Sat in the cinema this weekend, I saw trailers for two upcoming romantic comedies. One was called Valentine’s Day and stars Julia Roberts. It looks like America’s answer to Love, Actually (which itself was the answer to the question ‘What does 135 minutes of sugar-coated shit look like?’). The other was called Leap Year, which is about a rich girl taken out of her element and falling in love with a poor man. Either of them could easily be renamed Formulaic Bullshit: The Movie.
I try to avoid romantic comedies where possible, precisely because so many of them are so similar (and poor). It’s a shame, too, because some of my favourite films are rom-coms. Sit me down in front of Annie Hall or Chasing Amy and you’ll have a satisfied reviewer on your hands. I decided to have a go with (500) Days Of Summer because of the presence of the usually reliable Joseph Gordon Levitt, but approached it with some trepidation.
I needn’t have worried, though, because (500) Days Of Summer is brilliant. It’s sharp, funny, dramatic. It’s just all round good. Of course, two sentences don’t constitute a full review (apparently), so let’s look at the film in a little bit more depth.
The film charts the relationship between romantic spirited Tom, a greetings card writer by trade and an architect by ambition, and the pragmatic Summer, who meets Tom whilst working as an assistant in his office.
Told in a non-linear style, the film draws parallels between the start and finish of their courtship. It’s ambitiously put together and works exceptionally well. Director Marc Webb has done a great job of taking what could have been a very pedestrian indie film and producing an interesting and engaging movie. He’s being touted as a candidate for the upcoming Spider-Man reboot now (and confirmed since this review was written). I think that could work.
Whilst it’s not riotously funny, the film has some gags that work well. The author’s note that kicks the film off is a great way to introduce the film, perfectly setting the tone and raising a chuckle. Another big laugh comes from the scene where Tom’s work output is questioned by his boss, having turned in some highly inappropriate valentines cards. The film is more amusing than flat out funny, but it works well.
(500) Days Of Summer‘s strongest asset is its cast. Zooey Deschanel makes it entirely believable that Tom would fall in love with Summer, despite how she often treats him. She’s sweet and seemingly unaware of much of what’s going on around her, yet clearly troubled beneath the surface. Joseph Gordon Levitt is brilliant and in his care Tom’s more maudlin moments never appear whiney, while his happier moments are great fun to watch. His performance in the ‘morning after’ scene is particularly good, and adds to the best sequence of the film. The chemistry between the two leads gives the film an authentic feel.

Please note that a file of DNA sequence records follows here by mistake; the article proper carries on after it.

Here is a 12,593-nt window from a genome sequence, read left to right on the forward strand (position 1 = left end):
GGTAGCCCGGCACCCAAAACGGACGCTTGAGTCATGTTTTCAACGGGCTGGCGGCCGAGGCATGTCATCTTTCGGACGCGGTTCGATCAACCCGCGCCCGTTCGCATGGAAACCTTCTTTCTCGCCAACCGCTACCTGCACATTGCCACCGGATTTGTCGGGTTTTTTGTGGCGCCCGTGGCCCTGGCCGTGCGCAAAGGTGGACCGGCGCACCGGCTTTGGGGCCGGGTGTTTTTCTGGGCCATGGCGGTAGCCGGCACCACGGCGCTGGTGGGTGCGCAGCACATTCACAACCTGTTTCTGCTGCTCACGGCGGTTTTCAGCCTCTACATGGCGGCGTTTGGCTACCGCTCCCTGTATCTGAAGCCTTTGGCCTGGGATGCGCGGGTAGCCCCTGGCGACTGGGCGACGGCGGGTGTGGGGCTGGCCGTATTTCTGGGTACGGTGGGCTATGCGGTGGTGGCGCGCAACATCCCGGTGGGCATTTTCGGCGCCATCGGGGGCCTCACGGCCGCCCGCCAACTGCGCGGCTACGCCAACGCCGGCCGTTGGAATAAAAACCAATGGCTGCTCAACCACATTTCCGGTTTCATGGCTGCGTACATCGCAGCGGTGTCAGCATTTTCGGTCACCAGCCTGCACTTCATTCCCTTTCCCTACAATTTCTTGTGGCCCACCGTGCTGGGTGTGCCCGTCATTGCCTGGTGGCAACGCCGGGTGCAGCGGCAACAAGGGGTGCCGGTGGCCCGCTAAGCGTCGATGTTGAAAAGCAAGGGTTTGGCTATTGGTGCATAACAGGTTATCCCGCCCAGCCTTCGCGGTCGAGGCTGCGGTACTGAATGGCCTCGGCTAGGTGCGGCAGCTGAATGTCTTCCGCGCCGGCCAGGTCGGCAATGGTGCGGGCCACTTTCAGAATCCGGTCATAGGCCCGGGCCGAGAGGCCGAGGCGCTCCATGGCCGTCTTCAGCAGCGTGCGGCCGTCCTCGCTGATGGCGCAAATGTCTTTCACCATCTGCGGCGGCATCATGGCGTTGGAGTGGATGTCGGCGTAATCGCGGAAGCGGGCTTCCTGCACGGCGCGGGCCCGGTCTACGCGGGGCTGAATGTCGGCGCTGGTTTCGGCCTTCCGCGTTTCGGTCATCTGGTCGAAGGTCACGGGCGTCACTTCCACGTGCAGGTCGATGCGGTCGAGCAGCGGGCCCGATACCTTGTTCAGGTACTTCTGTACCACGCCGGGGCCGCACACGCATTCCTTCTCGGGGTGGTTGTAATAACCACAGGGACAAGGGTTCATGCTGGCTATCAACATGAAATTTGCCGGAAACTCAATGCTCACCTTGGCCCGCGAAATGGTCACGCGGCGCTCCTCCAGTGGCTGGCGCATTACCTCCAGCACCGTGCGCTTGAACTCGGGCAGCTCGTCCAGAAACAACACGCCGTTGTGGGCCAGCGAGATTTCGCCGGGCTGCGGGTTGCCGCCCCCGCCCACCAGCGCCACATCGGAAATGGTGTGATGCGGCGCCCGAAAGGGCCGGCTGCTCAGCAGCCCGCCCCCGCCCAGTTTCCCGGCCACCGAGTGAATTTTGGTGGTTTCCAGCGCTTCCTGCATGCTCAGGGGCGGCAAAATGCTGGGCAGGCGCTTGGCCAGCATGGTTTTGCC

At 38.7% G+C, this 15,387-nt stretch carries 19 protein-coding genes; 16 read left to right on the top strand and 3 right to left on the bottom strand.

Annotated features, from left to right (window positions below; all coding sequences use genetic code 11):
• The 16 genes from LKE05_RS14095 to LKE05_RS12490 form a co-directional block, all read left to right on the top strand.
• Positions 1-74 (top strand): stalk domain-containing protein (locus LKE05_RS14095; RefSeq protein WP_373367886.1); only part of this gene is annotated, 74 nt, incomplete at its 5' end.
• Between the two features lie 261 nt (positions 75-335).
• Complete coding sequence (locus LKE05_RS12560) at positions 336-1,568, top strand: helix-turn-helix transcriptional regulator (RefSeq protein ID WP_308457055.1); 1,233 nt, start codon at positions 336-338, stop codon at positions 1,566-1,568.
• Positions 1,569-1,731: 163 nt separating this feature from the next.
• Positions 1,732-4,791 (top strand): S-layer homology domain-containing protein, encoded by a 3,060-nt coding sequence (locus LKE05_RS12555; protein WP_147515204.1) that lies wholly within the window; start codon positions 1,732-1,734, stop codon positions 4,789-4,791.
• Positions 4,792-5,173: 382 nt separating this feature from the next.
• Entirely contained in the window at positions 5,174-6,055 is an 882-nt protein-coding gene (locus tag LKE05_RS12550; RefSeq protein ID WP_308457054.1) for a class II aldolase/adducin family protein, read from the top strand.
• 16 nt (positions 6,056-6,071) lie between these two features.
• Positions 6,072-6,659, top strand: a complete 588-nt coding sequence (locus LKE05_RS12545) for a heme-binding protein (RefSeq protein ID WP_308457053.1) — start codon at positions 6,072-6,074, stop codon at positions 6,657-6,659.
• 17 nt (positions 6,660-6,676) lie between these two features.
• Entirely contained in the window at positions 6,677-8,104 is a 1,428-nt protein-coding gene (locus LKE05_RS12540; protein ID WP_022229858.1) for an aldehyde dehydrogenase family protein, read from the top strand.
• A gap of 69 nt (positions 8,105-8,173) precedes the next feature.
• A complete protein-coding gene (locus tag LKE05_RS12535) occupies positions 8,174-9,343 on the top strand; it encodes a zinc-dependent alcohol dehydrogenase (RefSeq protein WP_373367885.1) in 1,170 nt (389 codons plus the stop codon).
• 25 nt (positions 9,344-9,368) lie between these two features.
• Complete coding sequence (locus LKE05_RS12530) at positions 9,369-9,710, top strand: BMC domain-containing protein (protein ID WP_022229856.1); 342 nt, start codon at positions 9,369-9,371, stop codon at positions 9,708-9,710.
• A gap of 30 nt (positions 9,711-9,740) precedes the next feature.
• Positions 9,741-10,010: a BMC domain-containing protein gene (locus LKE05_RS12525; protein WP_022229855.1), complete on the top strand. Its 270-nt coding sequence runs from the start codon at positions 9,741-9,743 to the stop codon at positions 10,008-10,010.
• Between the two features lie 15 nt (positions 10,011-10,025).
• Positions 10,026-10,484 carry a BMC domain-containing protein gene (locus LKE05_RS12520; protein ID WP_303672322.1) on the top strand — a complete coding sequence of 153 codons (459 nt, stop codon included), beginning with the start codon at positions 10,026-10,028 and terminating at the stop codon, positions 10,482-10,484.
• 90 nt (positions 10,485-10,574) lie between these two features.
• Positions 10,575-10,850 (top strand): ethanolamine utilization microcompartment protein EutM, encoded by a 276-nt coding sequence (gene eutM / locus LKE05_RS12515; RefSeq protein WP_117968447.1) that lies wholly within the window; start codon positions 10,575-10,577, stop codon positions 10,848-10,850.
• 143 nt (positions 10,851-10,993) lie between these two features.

The film does have a few problems. The narrator is entirely unnecessary and his infrequent appearances interrupt the flow of the film. Similarly, the relationship between Tom and his wise-beyond-her-years younger sister doesn’t quite work. Some of the other supporting characters seem a little thin, too.
However, these are minor blemishes on what is a very enjoyable film. If you’re feeling jaded by the sewage-ridden wave of rom-coms that have been flushed into your local multiplex over the past few years, I couldn’t recommend (500) Days Of Summer strongly enough.
The picture transfer for this film is fine. It’s not the most testing material for your Blu-ray player, but it looks good throughout. Sounds good too. As a new release it’s unlikely that the film would look any less than good.
As far as extra content goes, there’s some cool stuff included. A great short film/music video featuring the film’s stars, Joseph Gordon Levitt and Zooey Deschanel (whose band She and Him provide the music) called ‘Bank Dance’, is included and is directed by Marc Webb. He also lensed the amusing promo video featuring the film’s two stars as Sid and Nancy (which makes sense if you’ve seen the film). The disc is rounded out with some interviews between Levitt and Deschanel, a fairly dull music video and some deleted and alternative scenes.
I do have one major complaint, though, in that the disc is missing some of the features from the US disc. Not just nonsense fluff, either. We’re missing the making-of and a commentary track. As the US Blu-ray release is region locked, it’s either an import DVD or settle for this inferior version of the Blu-ray. Frustrating.
(500) Days of Summer is out now on Blu-ray and available from the Den Of Geek Store.